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Oxford: Princeton University Press, 2016. x, 288 p. ISBN 9780691169392.


One of the advantages of tHe Internet is that readers might be able to witness, even after the fact, the development of an author's ideas over time. In this case, Peter Struck has been thinking about this subject for years. In 2013, Struck delivered the Arthur O. Lovejoy Lecture on this subject; two years later he shared the basic ideas in a TED talk applying the ancient ideas to modern notions of intuition. For this reviewer, these earlier results of Struck's research and thinking on the topic aided immensely in approaching this book.

The book is a study of intuition as ancient philosophical schools conceived of it. The question Struck and the philosophers ask is how a person can know something outside discursive reasoning. The "hunch" or "gut feeling" or other ways of reading the signs intuitively that lead to some kind of knowledge is a vitally important query especially to those who have delved into epistemology and rhetoric. Such "divination" is as much a part of the ancient world and as mundane as wine and olives. Interestingly, even those considered by subsequent ages as the apex of human reason treat this type of divination and intuition seriously rather than reject it as superstition and the like. Even Plato's Socrates after all cites the oracular pronouncements of the Delphic priestess.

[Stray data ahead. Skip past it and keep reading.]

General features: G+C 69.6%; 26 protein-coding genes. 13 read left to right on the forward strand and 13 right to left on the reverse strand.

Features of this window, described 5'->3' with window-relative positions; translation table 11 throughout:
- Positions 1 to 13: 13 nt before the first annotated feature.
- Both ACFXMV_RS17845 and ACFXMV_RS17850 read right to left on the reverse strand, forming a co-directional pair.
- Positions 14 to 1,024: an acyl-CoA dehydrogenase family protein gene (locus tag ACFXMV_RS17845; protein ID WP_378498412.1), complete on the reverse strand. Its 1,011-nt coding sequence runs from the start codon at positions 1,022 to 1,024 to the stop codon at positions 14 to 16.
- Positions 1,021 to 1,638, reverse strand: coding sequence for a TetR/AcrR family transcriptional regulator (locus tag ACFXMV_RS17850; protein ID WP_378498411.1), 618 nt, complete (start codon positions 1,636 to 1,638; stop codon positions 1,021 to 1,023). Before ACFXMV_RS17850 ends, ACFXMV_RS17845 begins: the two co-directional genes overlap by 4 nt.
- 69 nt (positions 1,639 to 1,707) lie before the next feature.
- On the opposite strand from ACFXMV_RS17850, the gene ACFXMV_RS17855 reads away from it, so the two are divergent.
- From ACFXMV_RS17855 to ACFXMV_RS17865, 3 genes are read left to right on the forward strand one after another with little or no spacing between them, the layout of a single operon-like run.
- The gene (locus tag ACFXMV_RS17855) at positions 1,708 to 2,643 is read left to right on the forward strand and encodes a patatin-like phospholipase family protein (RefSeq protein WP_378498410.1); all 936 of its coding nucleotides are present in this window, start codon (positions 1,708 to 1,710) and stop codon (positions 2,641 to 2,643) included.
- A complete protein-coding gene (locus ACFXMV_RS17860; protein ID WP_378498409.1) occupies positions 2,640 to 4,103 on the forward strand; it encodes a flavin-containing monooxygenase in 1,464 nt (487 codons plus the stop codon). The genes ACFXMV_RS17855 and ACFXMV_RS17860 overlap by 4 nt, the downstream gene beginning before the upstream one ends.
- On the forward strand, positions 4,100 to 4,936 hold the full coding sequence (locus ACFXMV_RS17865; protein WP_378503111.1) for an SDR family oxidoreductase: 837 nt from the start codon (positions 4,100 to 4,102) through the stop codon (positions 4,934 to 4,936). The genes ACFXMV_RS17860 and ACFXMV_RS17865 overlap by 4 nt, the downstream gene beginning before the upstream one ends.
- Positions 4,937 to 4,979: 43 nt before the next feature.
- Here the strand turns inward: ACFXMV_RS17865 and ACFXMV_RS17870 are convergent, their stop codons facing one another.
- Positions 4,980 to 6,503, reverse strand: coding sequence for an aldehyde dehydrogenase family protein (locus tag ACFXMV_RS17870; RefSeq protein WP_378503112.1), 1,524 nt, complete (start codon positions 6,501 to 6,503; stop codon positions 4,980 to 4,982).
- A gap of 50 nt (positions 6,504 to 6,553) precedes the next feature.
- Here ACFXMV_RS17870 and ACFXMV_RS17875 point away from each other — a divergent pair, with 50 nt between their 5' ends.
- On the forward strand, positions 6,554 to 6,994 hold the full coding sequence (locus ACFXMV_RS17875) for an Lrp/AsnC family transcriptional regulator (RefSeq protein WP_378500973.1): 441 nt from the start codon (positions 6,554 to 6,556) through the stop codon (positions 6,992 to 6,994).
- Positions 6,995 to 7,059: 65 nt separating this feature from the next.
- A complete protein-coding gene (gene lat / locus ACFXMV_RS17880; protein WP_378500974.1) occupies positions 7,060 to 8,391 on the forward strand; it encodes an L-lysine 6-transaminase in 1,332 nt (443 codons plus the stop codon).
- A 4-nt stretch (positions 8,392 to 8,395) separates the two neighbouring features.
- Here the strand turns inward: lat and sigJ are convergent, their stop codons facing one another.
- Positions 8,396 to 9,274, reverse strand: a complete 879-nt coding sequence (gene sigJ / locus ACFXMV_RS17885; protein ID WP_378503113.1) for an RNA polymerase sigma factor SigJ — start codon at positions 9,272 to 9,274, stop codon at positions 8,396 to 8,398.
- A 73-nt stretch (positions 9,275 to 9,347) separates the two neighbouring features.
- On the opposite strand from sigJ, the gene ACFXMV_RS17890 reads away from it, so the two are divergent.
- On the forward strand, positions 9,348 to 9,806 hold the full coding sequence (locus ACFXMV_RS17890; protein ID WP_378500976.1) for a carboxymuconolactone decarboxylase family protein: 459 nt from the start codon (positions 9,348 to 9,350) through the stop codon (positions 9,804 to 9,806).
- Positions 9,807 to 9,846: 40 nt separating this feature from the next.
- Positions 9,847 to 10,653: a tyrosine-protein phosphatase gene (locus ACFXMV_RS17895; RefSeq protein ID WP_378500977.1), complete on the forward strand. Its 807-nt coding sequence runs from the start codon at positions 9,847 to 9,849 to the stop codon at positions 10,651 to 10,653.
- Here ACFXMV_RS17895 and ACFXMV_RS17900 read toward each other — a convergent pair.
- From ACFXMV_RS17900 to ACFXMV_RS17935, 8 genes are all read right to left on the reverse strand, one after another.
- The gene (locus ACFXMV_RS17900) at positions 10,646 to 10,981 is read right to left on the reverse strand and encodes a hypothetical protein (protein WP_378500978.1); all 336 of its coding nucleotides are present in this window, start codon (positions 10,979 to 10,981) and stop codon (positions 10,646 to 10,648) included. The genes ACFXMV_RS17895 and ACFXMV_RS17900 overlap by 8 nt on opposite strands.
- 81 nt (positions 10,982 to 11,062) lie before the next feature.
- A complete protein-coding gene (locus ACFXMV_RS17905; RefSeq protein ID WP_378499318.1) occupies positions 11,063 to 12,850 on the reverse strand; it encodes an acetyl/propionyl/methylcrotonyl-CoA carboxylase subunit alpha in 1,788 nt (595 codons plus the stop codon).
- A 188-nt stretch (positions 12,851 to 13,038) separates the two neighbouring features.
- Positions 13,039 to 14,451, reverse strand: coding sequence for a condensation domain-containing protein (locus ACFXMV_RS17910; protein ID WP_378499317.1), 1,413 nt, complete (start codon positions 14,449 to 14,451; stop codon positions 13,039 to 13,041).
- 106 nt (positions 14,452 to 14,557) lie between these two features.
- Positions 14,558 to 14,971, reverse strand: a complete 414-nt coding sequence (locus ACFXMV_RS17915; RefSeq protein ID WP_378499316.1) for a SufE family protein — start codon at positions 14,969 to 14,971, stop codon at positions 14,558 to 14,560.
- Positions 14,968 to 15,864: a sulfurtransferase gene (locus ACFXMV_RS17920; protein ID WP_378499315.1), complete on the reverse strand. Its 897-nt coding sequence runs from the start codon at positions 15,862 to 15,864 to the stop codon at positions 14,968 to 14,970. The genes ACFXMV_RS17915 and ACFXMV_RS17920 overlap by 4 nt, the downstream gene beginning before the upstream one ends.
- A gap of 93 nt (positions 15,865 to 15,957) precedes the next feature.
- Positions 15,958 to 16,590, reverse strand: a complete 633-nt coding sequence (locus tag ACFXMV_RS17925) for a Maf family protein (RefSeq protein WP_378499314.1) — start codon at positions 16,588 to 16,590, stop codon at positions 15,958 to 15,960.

In part, Struck's book continues in a tradition begun by E.R. Dodd almost seventy years ago with the lectures that became his book The Greeks and the Irrational. Struck, however, points out that the resultant dichotomy of Greek reason vs. unreason (or irrational) is something of a false dichotomy since from our point of view the "rational" is imbued with this divination and practicing various types of divination must perforce use reason. The author then sets his limits: he is not interested in the magician and especially not in the various diviners in the agora or itinerant travelers claiming to read the signs and that type are often criticized, even in the ancient world, practitioner of the craft of divination. Rather he is interested in other types of intuitive knowledge, specifically how the philosophers thought about intuition as a way to knowledge.

Struck strikes out in a different direction than his academic predecessors on this subject. Previous studies on divination have examined its role in the political sphere, and how it is a political tool often used to convince others of a course of action. The other, and seemingly opposite, approach is to examine divination as a part of magical practices and the occult. This book by contrast wants to examine philosophical literature on the topic, a hitherto seldom consulted set of sources on divination's relation to reason.